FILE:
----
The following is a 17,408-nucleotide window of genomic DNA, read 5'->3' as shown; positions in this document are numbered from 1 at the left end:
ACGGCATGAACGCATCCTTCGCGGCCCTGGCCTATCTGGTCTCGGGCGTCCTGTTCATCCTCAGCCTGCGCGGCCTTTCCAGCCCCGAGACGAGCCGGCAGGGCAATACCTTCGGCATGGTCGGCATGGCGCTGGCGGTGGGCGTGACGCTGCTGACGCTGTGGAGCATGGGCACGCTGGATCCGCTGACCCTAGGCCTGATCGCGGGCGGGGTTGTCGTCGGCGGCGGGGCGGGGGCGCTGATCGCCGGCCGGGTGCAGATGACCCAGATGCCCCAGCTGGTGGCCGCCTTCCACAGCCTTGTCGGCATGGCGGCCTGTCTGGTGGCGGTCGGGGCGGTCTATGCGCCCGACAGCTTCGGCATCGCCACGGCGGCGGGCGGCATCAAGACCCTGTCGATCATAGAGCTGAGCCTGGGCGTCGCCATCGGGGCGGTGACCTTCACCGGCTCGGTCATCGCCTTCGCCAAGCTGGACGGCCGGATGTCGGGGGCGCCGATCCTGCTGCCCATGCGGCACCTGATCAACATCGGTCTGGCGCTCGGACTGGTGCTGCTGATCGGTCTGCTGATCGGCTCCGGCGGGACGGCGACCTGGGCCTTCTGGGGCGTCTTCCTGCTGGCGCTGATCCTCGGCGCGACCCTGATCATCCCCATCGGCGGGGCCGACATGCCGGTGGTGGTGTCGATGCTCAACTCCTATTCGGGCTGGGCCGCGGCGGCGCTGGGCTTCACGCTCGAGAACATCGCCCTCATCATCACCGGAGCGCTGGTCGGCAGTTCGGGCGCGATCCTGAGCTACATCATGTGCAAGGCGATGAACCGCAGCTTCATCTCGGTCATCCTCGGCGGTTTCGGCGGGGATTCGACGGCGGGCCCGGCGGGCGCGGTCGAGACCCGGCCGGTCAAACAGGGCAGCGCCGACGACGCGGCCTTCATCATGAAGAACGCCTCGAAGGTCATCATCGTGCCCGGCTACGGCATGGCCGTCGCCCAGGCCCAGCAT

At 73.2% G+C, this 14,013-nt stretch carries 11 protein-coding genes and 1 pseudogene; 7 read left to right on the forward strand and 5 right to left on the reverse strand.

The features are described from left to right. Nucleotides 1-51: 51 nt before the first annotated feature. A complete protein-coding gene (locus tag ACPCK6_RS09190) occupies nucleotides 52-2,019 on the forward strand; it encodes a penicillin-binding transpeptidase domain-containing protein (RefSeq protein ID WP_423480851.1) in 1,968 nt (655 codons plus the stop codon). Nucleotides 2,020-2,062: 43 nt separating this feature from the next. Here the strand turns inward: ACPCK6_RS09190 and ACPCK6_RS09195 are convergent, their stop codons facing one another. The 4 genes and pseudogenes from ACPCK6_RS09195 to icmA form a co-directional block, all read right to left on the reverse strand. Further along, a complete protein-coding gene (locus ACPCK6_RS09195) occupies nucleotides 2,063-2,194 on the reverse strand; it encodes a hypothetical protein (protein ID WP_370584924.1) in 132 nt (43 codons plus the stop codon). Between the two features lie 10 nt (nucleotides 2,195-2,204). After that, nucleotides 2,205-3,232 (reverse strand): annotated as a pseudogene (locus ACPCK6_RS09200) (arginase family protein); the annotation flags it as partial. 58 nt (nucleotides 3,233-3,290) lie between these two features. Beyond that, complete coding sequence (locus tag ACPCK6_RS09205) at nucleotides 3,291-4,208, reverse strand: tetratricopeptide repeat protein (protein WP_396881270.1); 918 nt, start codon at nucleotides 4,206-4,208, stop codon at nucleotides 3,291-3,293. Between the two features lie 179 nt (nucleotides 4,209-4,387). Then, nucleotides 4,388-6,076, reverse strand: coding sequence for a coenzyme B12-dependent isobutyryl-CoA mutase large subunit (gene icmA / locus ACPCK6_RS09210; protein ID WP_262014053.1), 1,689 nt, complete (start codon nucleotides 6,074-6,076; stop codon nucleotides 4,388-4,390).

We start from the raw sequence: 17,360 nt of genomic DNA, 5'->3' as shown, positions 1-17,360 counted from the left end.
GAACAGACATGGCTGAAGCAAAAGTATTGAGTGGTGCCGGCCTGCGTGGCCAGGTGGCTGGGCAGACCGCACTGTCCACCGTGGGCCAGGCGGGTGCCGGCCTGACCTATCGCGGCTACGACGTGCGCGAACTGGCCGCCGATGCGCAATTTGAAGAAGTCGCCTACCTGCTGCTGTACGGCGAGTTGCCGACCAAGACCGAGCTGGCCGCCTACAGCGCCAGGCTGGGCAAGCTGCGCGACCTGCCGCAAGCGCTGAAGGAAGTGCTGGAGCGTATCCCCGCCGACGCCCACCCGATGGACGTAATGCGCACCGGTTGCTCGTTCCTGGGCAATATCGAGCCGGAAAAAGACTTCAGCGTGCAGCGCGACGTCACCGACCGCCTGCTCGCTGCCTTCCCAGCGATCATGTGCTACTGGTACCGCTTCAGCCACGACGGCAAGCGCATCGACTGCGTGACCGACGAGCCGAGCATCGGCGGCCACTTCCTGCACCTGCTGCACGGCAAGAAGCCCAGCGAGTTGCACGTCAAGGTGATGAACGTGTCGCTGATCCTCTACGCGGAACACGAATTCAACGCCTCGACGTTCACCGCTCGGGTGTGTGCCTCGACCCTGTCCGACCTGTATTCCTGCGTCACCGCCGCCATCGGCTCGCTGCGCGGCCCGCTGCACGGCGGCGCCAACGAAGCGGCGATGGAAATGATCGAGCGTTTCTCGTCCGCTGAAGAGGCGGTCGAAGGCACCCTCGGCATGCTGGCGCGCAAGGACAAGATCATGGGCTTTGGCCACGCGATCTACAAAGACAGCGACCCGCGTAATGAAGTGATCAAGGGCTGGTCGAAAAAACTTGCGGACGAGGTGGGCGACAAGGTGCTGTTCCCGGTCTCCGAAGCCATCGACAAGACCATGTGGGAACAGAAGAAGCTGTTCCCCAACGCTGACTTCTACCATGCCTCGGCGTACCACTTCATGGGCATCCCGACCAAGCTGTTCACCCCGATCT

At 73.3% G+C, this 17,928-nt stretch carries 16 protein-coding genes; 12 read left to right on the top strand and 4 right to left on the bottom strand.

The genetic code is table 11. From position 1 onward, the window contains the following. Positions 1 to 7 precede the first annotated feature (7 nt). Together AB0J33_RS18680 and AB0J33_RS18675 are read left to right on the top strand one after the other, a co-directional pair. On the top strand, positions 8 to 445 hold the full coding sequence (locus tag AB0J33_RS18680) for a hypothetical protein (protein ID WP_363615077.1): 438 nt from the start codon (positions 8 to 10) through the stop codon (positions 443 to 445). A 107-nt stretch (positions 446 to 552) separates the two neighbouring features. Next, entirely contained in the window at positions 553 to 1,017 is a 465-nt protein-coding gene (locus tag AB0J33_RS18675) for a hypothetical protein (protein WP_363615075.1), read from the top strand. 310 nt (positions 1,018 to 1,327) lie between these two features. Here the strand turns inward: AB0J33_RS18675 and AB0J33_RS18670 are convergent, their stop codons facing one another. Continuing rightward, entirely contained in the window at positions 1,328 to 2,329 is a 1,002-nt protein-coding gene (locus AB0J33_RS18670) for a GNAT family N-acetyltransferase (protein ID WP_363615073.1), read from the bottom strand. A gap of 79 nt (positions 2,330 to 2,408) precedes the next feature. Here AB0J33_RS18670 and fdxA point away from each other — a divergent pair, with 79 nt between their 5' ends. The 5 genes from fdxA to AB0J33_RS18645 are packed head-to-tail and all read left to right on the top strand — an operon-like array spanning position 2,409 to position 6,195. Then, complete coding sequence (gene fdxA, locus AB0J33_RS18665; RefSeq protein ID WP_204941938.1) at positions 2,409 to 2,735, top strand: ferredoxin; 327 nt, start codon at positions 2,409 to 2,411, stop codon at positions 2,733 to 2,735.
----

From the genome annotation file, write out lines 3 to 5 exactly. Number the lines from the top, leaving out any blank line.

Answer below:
At 73.2% G+C, this 14,013-nt stretch carries 11 protein-coding genes and 1 pseudogene; 7 read left to right on the forward strand and 5 right to left on the reverse strand.

The features are described from left to right. Nucleotides 1-51: 51 nt before the first annotated feature. A complete protein-coding gene (locus tag ACPCK6_RS09190) occupies nucleotides 52-2,019 on the forward strand; it encodes a penicillin-binding transpeptidase domain-containing protein (RefSeq protein ID WP_423480851.1) in 1,968 nt (655 codons plus the stop codon). Nucleotides 2,020-2,062: 43 nt separating this feature from the next. Here the strand turns inward: ACPCK6_RS09190 and ACPCK6_RS09195 are convergent, their stop codons facing one another. The 4 genes and pseudogenes from ACPCK6_RS09195 to icmA form a co-directional block, all read right to left on the reverse strand. Further along, a complete protein-coding gene (locus ACPCK6_RS09195) occupies nucleotides 2,063-2,194 on the reverse strand; it encodes a hypothetical protein (protein ID WP_370584924.1) in 132 nt (43 codons plus the stop codon). Between the two features lie 10 nt (nucleotides 2,195-2,204). After that, nucleotides 2,205-3,232 (reverse strand): annotated as a pseudogene (locus ACPCK6_RS09200) (arginase family protein); the annotation flags it as partial. 58 nt (nucleotides 3,233-3,290) lie between these two features. Beyond that, complete coding sequence (locus tag ACPCK6_RS09205) at nucleotides 3,291-4,208, reverse strand: tetratricopeptide repeat protein (protein WP_396881270.1); 918 nt, start codon at nucleotides 4,206-4,208, stop codon at nucleotides 3,291-3,293. Between the two features lie 179 nt (nucleotides 4,209-4,387). Then, nucleotides 4,388-6,076, reverse strand: coding sequence for a coenzyme B12-dependent isobutyryl-CoA mutase large subunit (gene icmA / locus ACPCK6_RS09210; protein ID WP_262014053.1), 1,689 nt, complete (start codon nucleotides 6,074-6,076; stop codon nucleotides 4,388-4,390).

We start from the raw sequence: 17,360 nt of genomic DNA, 5'->3' as shown, positions 1-17,360 counted from the left end.